North Dakota State has won the past two FCS national championships and seven of the last eight titles, making the Bison the team to beat once again heading into 2019.
However, this will be a different NDSU team. Gone is four-time championship coach Chris Klieman to Kansas State, and in is former assistant Matt Entz. The Bison lost 15 starters from their 2018 title squad, including Easton Stick, the all-time winningest FCS quarterback.
So, is the rest of the country smelling blood? These seven teams look to put an end to North Dakota State’s dominance in 2019-20.
James Madison, the team that squashed NDSU’s five-year title run in 2016, tops our list of potential dynasty stoppers for the second straight year. Like the Bison, the Dukes have a new coach in Curt Cignetti, who replaces Mike Houston after the latter left for the ECU job. But unlike NDSU, JMU returns 19 starters in 2019.
Second-year starting quarterback, and Pitt transfer, Ben DiNucci is joined by all three of his top receivers and all five starting offensive linemen from last year. On defense, the conference’s 2018 preseason defensive player of the year Rashad Robinson (seven interceptions in 2017) is back after missing all of last year due to turf toe.
James Madison was bounced in last year’s second round of the FCS playoffs to close out a 9-4 year, double the amount of losses the Dukes had the previous two seasons combined. JMU is the only program to hand North Dakota State a playoff loss in the past eight years.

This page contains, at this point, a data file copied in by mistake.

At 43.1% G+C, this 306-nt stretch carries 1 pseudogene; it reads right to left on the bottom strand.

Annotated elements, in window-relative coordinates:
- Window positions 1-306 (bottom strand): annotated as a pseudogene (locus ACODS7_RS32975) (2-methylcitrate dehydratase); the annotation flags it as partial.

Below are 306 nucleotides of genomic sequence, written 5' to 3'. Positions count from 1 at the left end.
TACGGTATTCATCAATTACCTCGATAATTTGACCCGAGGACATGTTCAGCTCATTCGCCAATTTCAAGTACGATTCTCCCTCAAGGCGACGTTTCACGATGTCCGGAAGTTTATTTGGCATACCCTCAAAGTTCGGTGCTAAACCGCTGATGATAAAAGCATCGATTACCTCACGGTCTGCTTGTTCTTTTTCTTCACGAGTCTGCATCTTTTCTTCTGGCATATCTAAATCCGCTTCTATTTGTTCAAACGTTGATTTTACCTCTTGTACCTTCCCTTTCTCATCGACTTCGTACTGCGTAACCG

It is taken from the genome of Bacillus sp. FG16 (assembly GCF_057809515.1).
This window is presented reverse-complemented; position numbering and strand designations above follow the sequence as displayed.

UC Davis lost two-time All-American receiver Keelan Doss but returns mostly everyone else in its explosive offense. That includes senior quarterback Jake Maier, who finished with 3,931 passing yards (third in FCS) and 34 touchdowns (second) in 2018.
The Aggies (10-3) won their first Big Sky conference championship and advanced to the national quarterfinals in their first taste of the FCS playoffs last year. UC Davis was outscored 20-8 by Eastern Washington in the final quarter of that crushing 34-29 loss.
It’s been a steady rise for the program, now a legitimate a national contender. The Aggies finished with just two wins in 2015, three in ’16 and five in ’17. After a double-digit win total and a deep playoff run last year, UC Davis’ next step could be a first trip to Frisco to play for the national championship.
Eastern Washington’s hopes for a deep 2018 playoff run were thought to be crushed last year following record-setting quarterback Gage Gubrud’s season-ending injury in September. But in stepped dual-threat redshirt sophomore Eric Barriere and the Eagles soared to a runner-up finish behind North Dakota State in the 2018 FCS championship game.
Barriere shattered the FCS playoff record with seven touchdown passes against Maine in the semifinals and finished with 21 total TDs in 14 games. EWU loses some key seniors from last year’s squad, but with Barriere settling in as a full-time starter, the Eagles offense shouldn’t miss a beat.
After all, offense has never been a problem for Eastern Washington (43.1 points per game in 2018). But the key to its 2018 title game run was a much-improved defense that cut its points allowed per game by nearly two touchdowns from 2017 to 2018. Linebacker Chris Ojoh (105 tackles) returns to lead this unit.